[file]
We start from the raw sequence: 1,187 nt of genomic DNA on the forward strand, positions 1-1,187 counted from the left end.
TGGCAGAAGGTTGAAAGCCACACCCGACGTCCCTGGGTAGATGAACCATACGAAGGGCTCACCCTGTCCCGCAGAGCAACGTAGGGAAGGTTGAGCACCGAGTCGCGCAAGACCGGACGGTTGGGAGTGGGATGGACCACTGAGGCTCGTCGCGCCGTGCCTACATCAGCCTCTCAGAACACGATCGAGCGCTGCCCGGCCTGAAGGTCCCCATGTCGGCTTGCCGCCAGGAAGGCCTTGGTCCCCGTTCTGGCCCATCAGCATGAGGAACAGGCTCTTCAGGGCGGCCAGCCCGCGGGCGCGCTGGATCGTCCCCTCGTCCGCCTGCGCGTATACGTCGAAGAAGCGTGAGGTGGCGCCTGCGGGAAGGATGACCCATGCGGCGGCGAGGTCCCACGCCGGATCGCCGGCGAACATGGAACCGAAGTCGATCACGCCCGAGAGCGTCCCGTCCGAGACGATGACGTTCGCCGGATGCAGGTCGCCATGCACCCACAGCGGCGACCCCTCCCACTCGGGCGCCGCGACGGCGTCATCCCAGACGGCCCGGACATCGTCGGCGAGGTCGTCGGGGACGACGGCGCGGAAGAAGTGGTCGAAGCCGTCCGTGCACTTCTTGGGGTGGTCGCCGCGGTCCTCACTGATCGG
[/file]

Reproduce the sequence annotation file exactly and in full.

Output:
We start from the raw sequence: 1,187 nt of genomic DNA on the forward strand, positions 1-1,187 counted from the left end.
TGGCAGAAGGTTGAAAGCCACACCCGACGTCCCTGGGTAGATGAACCATACGAAGGGCTCACCCTGTCCCGCAGAGCAACGTAGGGAAGGTTGAGCACCGAGTCGCGCAAGACCGGACGGTTGGGAGTGGGATGGACCACTGAGGCTCGTCGCGCCGTGCCTACATCAGCCTCTCAGAACACGATCGAGCGCTGCCCGGCCTGAAGGTCCCCATGTCGGCTTGCCGCCAGGAAGGCCTTGGTCCCCGTTCTGGCCCATCAGCATGAGGAACAGGCTCTTCAGGGCGGCCAGCCCGCGGGCGCGCTGGATCGTCCCCTCGTCCGCCTGCGCGTATACGTCGAAGAAGCGTGAGGTGGCGCCTGCGGGAAGGATGACCCATGCGGCGGCGAGGTCCCACGCCGGATCGCCGGCGAACATGGAACCGAAGTCGATCACGCCCGAGAGCGTCCCGTCCGAGACGATGACGTTCGCCGGATGCAGGTCGCCATGCACCCACAGCGGCGACCCCTCCCACTCGGGCGCCGCGACGGCGTCATCCCAGACGGCCCGGACATCGTCGGCGAGGTCGTCGGGGACGACGGCGCGGAAGAAGTGGTCGAAGCCGTCCGTGCACTTCTTGGGGTGGTCGCCGCGGTCCTCACTGATCGG